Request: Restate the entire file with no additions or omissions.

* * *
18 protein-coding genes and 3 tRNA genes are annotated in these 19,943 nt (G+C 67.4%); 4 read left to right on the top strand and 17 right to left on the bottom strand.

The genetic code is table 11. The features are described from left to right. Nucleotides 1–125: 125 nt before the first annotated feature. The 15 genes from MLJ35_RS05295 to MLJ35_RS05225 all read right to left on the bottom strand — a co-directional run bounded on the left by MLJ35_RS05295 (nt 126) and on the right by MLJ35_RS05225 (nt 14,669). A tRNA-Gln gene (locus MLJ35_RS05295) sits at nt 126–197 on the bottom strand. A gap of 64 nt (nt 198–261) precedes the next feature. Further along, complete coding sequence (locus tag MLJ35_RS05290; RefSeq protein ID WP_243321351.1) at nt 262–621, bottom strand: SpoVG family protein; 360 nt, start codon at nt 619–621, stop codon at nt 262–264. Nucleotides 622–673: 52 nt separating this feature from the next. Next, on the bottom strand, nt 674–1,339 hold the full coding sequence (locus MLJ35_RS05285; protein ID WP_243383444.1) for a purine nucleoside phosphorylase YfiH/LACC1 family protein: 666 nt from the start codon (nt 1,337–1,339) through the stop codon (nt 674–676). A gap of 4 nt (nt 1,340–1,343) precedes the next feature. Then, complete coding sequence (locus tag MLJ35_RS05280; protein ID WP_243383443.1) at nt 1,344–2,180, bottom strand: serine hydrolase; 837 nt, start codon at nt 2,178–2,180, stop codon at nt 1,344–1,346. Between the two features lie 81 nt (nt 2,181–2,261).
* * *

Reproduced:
18 protein-coding genes and 3 tRNA genes are annotated in these 19,943 nt (G+C 67.4%); 4 read left to right on the top strand and 17 right to left on the bottom strand.

The genetic code is table 11. The features are described from left to right. Nucleotides 1–125: 125 nt before the first annotated feature. The 15 genes from MLJ35_RS05295 to MLJ35_RS05225 all read right to left on the bottom strand — a co-directional run bounded on the left by MLJ35_RS05295 (nt 126) and on the right by MLJ35_RS05225 (nt 14,669). A tRNA-Gln gene (locus MLJ35_RS05295) sits at nt 126–197 on the bottom strand. A gap of 64 nt (nt 198–261) precedes the next feature. Further along, complete coding sequence (locus tag MLJ35_RS05290; RefSeq protein ID WP_243321351.1) at nt 262–621, bottom strand: SpoVG family protein; 360 nt, start codon at nt 619–621, stop codon at nt 262–264. Nucleotides 622–673: 52 nt separating this feature from the next. Next, on the bottom strand, nt 674–1,339 hold the full coding sequence (locus MLJ35_RS05285; protein ID WP_243383444.1) for a purine nucleoside phosphorylase YfiH/LACC1 family protein: 666 nt from the start codon (nt 1,337–1,339) through the stop codon (nt 674–676). A gap of 4 nt (nt 1,340–1,343) precedes the next feature. Then, complete coding sequence (locus tag MLJ35_RS05280; protein ID WP_243383443.1) at nt 1,344–2,180, bottom strand: serine hydrolase; 837 nt, start codon at nt 2,178–2,180, stop codon at nt 1,344–1,346. Between the two features lie 81 nt (nt 2,181–2,261).